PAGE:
Presentation Skills & Academia

Academics need to learn better presentation skills. Already, in not even one semester’s worth of lectures, I’ve been in the audience for far too many presentations which have devolved into the mumbled reading, verbatim, of a previously written paper. To be sure, some of the motivation here is selfish – I’d rather witness a talk delivered with wit, verve, and palpable enthusiasm than not. But poor presentation quality brings real costs, too. It makes arguments difficult to follow and impedes the academic’s ability to transmit his or her ideas to a wider audience.

I don’t think it’s incumbent on academics to carry themselves in front of an audience with all the magnetism of a seasoned performer or politician, but there is a minimum standard of coherency and clarity that I would humbly submit too many lecturers fail to meet with any regularity. Compare Niall Ferguson here, speaking at the London School of Economics in January 2011 on detente, with John Lewis Gaddis here, speaking at Princeton in April 2009 on grand strategy.* This is a relatively benign bad example (I didn’t have the heart to link to the worst instances that came to mind), but the differences are still striking. Ferguson confidently roams the stage, inflects his voice to match the content at hand, and takes only brief glances at his prepared notes. It is a commanding performance. Gaddis, on the other hand, remains glued to his notes, his cadence, and his tone. He’s admittedly much better than most, but it is unambiguously a less engaging lecture.**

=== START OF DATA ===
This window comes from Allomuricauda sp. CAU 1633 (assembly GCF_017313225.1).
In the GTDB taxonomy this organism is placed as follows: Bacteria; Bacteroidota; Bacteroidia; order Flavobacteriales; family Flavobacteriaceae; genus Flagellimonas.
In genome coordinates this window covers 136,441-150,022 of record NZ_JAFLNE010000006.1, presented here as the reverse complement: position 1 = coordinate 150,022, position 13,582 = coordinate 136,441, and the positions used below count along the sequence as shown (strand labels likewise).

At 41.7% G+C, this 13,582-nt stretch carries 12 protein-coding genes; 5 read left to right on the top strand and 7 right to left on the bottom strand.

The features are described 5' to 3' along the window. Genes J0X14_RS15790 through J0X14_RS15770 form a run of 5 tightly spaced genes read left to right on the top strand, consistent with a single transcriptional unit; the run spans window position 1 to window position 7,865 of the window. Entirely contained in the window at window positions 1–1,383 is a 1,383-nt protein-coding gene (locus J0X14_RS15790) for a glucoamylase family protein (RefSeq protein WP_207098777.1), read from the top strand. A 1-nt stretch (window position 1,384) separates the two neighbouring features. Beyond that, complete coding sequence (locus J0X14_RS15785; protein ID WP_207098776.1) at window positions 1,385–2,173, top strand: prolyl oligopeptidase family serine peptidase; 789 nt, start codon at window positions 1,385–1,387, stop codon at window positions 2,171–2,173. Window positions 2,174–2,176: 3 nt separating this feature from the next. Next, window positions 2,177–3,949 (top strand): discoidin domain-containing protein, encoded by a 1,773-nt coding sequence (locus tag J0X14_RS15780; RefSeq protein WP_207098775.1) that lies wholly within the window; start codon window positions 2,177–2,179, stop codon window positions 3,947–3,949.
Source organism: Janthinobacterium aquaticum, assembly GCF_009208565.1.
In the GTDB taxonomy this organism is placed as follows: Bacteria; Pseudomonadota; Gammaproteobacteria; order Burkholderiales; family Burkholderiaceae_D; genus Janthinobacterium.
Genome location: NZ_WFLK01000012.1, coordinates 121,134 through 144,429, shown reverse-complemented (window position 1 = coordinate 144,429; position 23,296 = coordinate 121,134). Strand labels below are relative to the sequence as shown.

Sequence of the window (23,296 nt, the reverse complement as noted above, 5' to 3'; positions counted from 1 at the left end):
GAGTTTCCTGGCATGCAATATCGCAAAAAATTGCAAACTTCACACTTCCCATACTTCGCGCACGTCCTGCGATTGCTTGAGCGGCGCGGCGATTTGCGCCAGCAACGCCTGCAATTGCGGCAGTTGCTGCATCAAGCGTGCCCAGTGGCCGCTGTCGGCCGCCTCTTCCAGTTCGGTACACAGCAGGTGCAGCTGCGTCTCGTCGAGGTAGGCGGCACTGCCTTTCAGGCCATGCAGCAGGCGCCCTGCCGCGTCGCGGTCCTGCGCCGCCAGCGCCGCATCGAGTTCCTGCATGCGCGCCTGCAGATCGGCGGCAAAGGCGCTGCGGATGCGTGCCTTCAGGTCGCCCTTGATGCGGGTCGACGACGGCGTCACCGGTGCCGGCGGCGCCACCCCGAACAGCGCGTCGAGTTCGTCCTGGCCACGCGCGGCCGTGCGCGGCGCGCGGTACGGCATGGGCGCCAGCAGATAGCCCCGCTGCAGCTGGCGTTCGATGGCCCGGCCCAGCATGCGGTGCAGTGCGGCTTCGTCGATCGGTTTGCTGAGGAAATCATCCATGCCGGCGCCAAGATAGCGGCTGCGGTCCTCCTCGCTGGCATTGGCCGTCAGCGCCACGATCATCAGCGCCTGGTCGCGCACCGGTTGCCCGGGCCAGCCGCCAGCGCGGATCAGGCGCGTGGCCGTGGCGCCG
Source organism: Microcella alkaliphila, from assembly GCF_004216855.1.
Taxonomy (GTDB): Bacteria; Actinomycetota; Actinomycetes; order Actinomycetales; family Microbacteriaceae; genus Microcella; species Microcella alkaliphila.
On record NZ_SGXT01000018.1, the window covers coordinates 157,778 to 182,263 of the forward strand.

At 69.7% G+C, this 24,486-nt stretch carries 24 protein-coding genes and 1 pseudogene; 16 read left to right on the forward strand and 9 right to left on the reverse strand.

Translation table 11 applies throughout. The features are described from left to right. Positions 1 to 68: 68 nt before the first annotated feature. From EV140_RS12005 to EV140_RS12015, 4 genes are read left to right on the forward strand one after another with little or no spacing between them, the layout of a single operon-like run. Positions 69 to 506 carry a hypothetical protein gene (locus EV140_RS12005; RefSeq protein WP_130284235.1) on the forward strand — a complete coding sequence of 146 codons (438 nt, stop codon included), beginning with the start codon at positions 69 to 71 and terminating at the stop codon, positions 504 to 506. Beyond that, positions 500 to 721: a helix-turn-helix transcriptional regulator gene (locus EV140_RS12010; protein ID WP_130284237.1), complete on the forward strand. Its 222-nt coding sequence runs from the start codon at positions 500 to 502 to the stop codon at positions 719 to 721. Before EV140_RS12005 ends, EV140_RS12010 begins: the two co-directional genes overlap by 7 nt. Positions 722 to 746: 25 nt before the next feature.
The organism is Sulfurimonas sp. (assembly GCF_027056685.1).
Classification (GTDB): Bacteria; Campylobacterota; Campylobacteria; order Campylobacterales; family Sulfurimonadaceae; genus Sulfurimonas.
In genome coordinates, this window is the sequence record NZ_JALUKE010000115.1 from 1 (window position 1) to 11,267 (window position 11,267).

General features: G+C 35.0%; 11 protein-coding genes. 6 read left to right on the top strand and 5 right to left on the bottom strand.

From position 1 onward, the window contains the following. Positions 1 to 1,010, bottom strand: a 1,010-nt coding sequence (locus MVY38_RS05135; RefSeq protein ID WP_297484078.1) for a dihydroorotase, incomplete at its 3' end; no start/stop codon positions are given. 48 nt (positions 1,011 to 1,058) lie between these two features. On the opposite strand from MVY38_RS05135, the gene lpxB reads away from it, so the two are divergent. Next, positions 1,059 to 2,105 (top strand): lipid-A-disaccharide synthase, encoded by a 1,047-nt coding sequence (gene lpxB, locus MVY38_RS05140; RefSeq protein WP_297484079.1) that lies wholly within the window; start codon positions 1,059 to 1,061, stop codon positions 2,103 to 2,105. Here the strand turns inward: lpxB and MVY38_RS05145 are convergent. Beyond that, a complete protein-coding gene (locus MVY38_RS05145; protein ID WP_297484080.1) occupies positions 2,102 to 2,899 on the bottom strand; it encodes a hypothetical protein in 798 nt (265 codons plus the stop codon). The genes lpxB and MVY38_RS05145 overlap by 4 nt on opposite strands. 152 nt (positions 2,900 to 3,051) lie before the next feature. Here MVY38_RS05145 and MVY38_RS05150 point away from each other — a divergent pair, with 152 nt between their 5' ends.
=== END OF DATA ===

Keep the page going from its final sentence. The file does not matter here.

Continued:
It’s probably unfair to expect every academic to operate with the presentation skills of Niall Ferguson (there is after all a reason the man has his own TV specials). But I don’t think it unfair to expect academic presenters to at least reach the level of clarity Gaddis displays in that 2009 lecture. At the very least, the style of his presentation does not detract from its content. In the case of Niall Ferguson, some would argue that sort of the reverse is true – that his style is apt to paper over flaws in content (I quite liked The War of The World for what it’s worth, but much of the recent criticism seems warranted). Conveniently, this provides a delightfully smooth and unforced return to the prior point, that there are actual real costs imposed by academics’ poor presentation skills: if you can’t succinctly and engagingly convey your point, nobody will care what it is. I suspect many academics don’t see effectively communicating their views to the public as necessarily a primary requirement of the job, and in the main they are probably correct. But if such a skill is neglected entirely, it should come as no surprise that style may on occasion conquer substance.

 

*These were selected basically at random. Niall Ferguson has a reputation as an engaging speaker, and John Lewis Gaddis happened to be the first related video I clicked on.

**Despite this, both videos have roughly the same number of views. So perhaps none of this is as important as I would like to think, or perhaps all you need is a certain standard of quality, above which people will watch based purely on the merits of content.